(CN) – Europe’s top court has placed the “Bud” ball back in Austria’s court in a long-running dispute between a Czech brewery and Budweiser maker Anheuser-Busch.
The European Court of Justice ruled that the Austrian court should decide whether to commission a consumer survey in the Czech Republic to determine how specific the word “Bud” is for geographical or product associations.
The ruling is another phase in Budejovický Budvar’s battle against St. Louis-based Anheuser-Busch’s importation of beer, including “American Bud.”
Budvar claims that the importation violates a 1976 bilateral agreement, which encompassed product protections for Czech beer in the former socialist republic, including “Bud Super Strong.”
The Court of Justice’s ruling distinguished between two types of geographical origin distinctions: “simple and indirect” versus “designation of origin.”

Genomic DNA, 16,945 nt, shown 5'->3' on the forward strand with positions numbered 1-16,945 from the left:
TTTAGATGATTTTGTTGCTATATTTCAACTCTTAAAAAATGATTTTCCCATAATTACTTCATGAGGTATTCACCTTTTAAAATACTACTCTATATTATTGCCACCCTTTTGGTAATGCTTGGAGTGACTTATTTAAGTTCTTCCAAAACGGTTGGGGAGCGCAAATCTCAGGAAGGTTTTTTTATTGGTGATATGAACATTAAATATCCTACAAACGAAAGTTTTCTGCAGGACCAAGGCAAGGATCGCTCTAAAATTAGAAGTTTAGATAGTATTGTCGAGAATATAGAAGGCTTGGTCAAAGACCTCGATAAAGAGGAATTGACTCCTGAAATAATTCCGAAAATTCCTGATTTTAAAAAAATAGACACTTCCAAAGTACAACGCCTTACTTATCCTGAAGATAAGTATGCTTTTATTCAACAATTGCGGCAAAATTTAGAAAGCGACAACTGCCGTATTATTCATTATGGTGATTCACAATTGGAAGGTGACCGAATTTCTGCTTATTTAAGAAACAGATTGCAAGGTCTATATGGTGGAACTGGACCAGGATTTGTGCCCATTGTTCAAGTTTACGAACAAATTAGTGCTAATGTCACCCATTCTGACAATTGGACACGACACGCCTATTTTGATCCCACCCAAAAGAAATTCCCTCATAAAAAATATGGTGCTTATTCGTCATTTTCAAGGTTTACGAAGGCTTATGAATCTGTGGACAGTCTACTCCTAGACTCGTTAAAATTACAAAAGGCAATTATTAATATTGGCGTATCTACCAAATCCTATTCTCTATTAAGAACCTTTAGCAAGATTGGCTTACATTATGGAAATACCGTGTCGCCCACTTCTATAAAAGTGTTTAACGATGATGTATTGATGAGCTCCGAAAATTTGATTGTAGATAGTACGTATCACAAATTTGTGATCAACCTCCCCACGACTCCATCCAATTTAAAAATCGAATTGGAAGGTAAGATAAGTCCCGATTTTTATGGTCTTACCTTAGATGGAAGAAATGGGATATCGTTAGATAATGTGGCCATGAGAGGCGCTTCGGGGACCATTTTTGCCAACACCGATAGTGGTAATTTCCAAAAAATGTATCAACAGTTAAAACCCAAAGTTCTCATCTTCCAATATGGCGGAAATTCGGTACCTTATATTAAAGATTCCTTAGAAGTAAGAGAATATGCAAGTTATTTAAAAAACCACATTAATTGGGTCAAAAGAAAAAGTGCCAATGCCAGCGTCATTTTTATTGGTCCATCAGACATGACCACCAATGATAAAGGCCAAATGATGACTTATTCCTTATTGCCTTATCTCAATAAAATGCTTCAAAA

A simple and indirect indication of origin provides no link to a specific quality, but merely derives from a specific region. This category of product may be governed by bilateral agreements, the Court of Justice court ruled.
If, however, a product falls into the more direct designation of origin category, because it retains special features inherent to the origin, it must be governed by extensive European Community regulations.
The Court of Justice ruled that Austrian courts must determine which type of origin the term “Bud” entails. The Austrian commercial court twice dismissed the action in the past, and indicated that it may not consider the Czech beer to have a narrow-enough relationship to the term “Bud.”
Beer with the “Budweiser” name has been brewed in the Czech town of Budejovice since 1795. This past March, a lower European court prevented Anheuser-Bush from claiming the name “Budweiser,” since the Budvar brewery had already trademarked the word.
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